Getting the proper home health aide training in Montana is simple. To know where to start, you first must understand the requirements both nationally and on a state level to becoming a home health aide.
First, there are both Federal and Montana specific laws for home health aides.
Federal laws pertain to home health agencies/facilities that accept Medicare. The Federal Government sets the minimum training requirements home health aides need to have in order to work at a Medicare approved facility.
It’s then up to each state to determine if they will require additional training.
Federal law says that home health aides must obtain 75 hours of total training, including 16 hours of clinical training. Plus, in order to be a certified home health aide you must pass a competency exam.
Some states have chosen to raise the minimum training requirements and Montana is one of those states that require additional training.
In order to become a home health aide in Montana, you must first become a Certified Nurse’s Aide. Once your certification is complete, you then must obtain another 16 hours of training to become a certified home health aide.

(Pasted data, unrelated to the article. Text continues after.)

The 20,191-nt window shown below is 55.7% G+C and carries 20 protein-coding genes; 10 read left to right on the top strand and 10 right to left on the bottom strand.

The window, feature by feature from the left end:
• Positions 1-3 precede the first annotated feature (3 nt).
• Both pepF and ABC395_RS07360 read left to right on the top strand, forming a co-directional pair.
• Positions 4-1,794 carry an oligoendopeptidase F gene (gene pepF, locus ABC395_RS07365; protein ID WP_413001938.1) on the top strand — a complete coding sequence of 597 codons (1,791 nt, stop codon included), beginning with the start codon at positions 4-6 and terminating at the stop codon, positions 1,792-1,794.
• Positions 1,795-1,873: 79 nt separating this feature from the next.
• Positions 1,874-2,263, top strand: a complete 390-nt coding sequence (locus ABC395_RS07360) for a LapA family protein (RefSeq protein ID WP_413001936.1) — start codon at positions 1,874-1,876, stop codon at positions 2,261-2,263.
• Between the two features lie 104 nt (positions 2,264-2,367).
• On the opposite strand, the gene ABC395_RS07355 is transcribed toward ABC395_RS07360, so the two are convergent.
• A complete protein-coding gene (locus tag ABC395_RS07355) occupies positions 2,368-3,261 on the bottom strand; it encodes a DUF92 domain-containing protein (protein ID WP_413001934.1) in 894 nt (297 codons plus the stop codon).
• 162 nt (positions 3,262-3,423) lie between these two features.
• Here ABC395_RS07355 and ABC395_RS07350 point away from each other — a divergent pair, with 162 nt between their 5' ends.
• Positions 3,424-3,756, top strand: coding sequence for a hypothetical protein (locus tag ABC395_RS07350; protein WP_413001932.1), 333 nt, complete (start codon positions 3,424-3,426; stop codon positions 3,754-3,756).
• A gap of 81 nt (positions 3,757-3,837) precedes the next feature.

According to the Montana Department of Public Health & Human Services:
The Certification Bureau at our Department of Public Health and Human Services approves the training programs for both CNAs/HHAs; CNA training is generally provided by community (or other) colleges and SNFs; certified HH agencies usually provide the extra 16 hours.
*SNFs stand for skilled nursing facilities.
If you add the hours to become a CNA, plus the hours to become a HHA, home health aides are required to get a total of 91 hours of training, with 25 hours of clinical training.
Where To Get HHA Training In Montana
There are two places two obtain the proper home health aide training in Montana.
First, you can attend a community college. The advantage here is that you can then pursue later certifications and already have some of the classes completed.
The other option is Skilled Nurse Facilities, otherwise known as NSFs. Many local NSFs will prove training at little or no cost to new hires.